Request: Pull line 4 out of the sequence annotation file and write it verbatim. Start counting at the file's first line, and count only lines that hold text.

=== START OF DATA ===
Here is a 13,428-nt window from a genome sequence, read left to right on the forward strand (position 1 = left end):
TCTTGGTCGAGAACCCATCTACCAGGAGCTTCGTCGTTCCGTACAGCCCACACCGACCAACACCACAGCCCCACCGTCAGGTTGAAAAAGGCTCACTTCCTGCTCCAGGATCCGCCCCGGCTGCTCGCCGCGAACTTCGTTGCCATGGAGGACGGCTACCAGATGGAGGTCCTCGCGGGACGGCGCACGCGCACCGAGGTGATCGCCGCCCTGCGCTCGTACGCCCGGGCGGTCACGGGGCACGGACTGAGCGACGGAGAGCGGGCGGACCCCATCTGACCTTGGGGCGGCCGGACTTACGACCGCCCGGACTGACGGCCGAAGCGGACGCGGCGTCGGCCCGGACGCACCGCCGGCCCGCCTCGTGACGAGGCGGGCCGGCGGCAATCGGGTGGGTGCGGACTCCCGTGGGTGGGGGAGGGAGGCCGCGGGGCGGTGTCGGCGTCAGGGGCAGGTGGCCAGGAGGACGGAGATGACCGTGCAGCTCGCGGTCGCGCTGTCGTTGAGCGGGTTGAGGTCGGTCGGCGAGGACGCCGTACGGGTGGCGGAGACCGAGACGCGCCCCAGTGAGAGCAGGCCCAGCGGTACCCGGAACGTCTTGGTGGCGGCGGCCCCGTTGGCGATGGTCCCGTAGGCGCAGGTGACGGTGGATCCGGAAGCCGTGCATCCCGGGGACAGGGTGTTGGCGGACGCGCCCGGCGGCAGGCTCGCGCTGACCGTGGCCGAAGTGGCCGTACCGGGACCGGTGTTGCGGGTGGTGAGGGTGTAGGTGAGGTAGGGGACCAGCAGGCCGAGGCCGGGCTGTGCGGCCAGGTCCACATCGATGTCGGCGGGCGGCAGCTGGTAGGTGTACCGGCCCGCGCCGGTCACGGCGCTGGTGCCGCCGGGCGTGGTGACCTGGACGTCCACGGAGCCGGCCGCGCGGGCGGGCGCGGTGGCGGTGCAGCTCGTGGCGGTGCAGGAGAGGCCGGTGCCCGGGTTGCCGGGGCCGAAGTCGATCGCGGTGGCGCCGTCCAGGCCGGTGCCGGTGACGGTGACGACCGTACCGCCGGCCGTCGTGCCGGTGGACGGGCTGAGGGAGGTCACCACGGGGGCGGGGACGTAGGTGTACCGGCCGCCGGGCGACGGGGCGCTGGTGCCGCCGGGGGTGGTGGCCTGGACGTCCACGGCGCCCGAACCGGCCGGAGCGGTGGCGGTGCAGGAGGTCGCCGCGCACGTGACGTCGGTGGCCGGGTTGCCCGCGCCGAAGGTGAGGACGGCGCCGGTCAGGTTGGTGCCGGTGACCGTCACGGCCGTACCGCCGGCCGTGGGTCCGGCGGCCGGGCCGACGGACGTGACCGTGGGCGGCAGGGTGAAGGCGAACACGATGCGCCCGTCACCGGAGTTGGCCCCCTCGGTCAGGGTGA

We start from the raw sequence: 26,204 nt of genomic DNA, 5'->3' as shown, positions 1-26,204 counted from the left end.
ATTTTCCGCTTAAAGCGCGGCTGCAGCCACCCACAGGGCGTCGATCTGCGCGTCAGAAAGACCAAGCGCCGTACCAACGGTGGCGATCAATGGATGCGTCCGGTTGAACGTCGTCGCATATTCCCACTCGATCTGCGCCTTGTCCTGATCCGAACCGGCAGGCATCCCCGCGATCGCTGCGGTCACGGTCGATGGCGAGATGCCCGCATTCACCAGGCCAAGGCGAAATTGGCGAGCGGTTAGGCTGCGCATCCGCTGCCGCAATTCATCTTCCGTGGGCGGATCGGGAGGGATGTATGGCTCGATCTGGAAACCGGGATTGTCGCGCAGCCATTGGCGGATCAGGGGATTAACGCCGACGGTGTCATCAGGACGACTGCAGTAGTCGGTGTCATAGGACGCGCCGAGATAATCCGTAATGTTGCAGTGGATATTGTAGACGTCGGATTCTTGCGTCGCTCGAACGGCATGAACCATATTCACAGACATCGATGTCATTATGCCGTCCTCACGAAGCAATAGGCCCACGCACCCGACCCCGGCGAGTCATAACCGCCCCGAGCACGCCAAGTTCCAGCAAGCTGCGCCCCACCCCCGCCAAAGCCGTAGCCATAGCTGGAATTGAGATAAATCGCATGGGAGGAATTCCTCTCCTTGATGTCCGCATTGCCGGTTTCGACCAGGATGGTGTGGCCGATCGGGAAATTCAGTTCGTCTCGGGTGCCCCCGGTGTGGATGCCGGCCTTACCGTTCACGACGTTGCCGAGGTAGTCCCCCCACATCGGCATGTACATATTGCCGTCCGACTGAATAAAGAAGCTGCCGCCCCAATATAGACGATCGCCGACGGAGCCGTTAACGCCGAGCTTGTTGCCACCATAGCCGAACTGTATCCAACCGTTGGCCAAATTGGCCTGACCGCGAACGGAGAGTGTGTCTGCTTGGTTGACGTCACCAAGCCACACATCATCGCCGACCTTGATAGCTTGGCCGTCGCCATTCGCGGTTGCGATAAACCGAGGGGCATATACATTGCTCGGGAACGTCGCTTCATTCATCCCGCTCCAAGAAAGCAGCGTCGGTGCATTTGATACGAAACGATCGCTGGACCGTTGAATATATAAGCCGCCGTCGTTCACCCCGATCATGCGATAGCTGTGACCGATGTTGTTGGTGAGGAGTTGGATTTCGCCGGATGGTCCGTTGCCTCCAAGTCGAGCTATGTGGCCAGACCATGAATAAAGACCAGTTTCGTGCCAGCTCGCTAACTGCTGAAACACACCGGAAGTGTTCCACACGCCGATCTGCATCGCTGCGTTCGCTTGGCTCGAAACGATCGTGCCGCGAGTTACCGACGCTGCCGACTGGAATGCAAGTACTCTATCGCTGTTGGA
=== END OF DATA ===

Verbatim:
ATTTTCCGCTTAAAGCGCGGCTGCAGCCACCCACAGGGCGTCGATCTGCGCGTCAGAAAGACCAAGCGCCGTACCAACGGTGGCGATCAATGGATGCGTCCGGTTGAACGTCGTCGCATATTCCCACTCGATCTGCGCCTTGTCCTGATCCGAACCGGCAGGCATCCCCGCGATCGCTGCGGTCACGGTCGATGGCGAGATGCCCGCATTCACCAGGCCAAGGCGAAATTGGCGAGCGGTTAGGCTGCGCATCCGCTGCCGCAATTCATCTTCCGTGGGCGGATCGGGAGGGATGTATGGCTCGATCTGGAAACCGGGATTGTCGCGCAGCCATTGGCGGATCAGGGGATTAACGCCGACGGTGTCATCAGGACGACTGCAGTAGTCGGTGTCATAGGACGCGCCGAGATAATCCGTAATGTTGCAGTGGATATTGTAGACGTCGGATTCTTGCGTCGCTCGAACGGCATGAACCATATTCACAGACATCGATGTCATTATGCCGTCCTCACGAAGCAATAGGCCCACGCACCCGACCCCGGCGAGTCATAACCGCCCCGAGCACGCCAAGTTCCAGCAAGCTGCGCCCCACCCCCGCCAAAGCCGTAGCCATAGCTGGAATTGAGATAAATCGCATGGGAGGAATTCCTCTCCTTGATGTCCGCATTGCCGGTTTCGACCAGGATGGTGTGGCCGATCGGGAAATTCAGTTCGTCTCGGGTGCCCCCGGTGTGGATGCCGGCCTTACCGTTCACGACGTTGCCGAGGTAGTCCCCCCACATCGGCATGTACATATTGCCGTCCGACTGAATAAAGAAGCTGCCGCCCCAATATAGACGATCGCCGACGGAGCCGTTAACGCCGAGCTTGTTGCCACCATAGCCGAACTGTATCCAACCGTTGGCCAAATTGGCCTGACCGCGAACGGAGAGTGTGTCTGCTTGGTTGACGTCACCAAGCCACACATCATCGCCGACCTTGATAGCTTGGCCGTCGCCATTCGCGGTTGCGATAAACCGAGGGGCATATACATTGCTCGGGAACGTCGCTTCATTCATCCCGCTCCAAGAAAGCAGCGTCGGTGCATTTGATACGAAACGATCGCTGGACCGTTGAATATATAAGCCGCCGTCGTTCACCCCGATCATGCGATAGCTGTGACCGATGTTGTTGGTGAGGAGTTGGATTTCGCCGGATGGTCCGTTGCCTCCAAGTCGAGCTATGTGGCCAGACCATGAATAAAGACCAGTTTCGTGCCAGCTCGCTAACTGCTGAAACACACCGGAAGTGTTCCACACGCCGATCTGCATCGCTGCGTTCGCTTGGCTCGAAACGATCGTGCCGCGAGTTACCGACGCTGCCGACTGGAATGCAAGTACTCTATCGCTGTTGGA